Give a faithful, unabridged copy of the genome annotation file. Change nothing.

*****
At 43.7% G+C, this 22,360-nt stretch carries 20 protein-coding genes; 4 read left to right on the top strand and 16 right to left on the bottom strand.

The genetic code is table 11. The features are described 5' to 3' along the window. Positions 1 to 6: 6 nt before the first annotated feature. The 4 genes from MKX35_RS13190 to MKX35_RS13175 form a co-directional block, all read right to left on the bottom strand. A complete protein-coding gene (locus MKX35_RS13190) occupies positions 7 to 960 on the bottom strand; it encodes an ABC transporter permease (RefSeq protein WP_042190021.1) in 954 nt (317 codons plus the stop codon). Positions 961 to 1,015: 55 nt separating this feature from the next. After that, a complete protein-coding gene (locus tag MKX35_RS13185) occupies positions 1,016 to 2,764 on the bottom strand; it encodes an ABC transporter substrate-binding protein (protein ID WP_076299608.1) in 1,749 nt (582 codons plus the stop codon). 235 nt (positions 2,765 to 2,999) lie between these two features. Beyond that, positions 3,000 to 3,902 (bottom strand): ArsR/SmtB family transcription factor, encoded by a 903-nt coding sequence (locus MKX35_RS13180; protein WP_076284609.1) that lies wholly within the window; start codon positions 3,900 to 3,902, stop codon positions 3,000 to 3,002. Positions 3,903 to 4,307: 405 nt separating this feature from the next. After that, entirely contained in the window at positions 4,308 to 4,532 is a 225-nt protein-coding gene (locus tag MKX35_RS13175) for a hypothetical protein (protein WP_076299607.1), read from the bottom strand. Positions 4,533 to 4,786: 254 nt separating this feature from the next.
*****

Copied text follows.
At 43.7% G+C, this 22,360-nt stretch carries 20 protein-coding genes; 4 read left to right on the top strand and 16 right to left on the bottom strand.

The genetic code is table 11. The features are described 5' to 3' along the window. Positions 1 to 6: 6 nt before the first annotated feature. The 4 genes from MKX35_RS13190 to MKX35_RS13175 form a co-directional block, all read right to left on the bottom strand. A complete protein-coding gene (locus MKX35_RS13190) occupies positions 7 to 960 on the bottom strand; it encodes an ABC transporter permease (RefSeq protein WP_042190021.1) in 954 nt (317 codons plus the stop codon). Positions 961 to 1,015: 55 nt separating this feature from the next. After that, a complete protein-coding gene (locus tag MKX35_RS13185) occupies positions 1,016 to 2,764 on the bottom strand; it encodes an ABC transporter substrate-binding protein (protein ID WP_076299608.1) in 1,749 nt (582 codons plus the stop codon). 235 nt (positions 2,765 to 2,999) lie between these two features. Beyond that, positions 3,000 to 3,902 (bottom strand): ArsR/SmtB family transcription factor, encoded by a 903-nt coding sequence (locus MKX35_RS13180; protein WP_076284609.1) that lies wholly within the window; start codon positions 3,900 to 3,902, stop codon positions 3,000 to 3,002. Positions 3,903 to 4,307: 405 nt separating this feature from the next. After that, entirely contained in the window at positions 4,308 to 4,532 is a 225-nt protein-coding gene (locus tag MKX35_RS13175) for a hypothetical protein (protein WP_076299607.1), read from the bottom strand. Positions 4,533 to 4,786: 254 nt separating this feature from the next.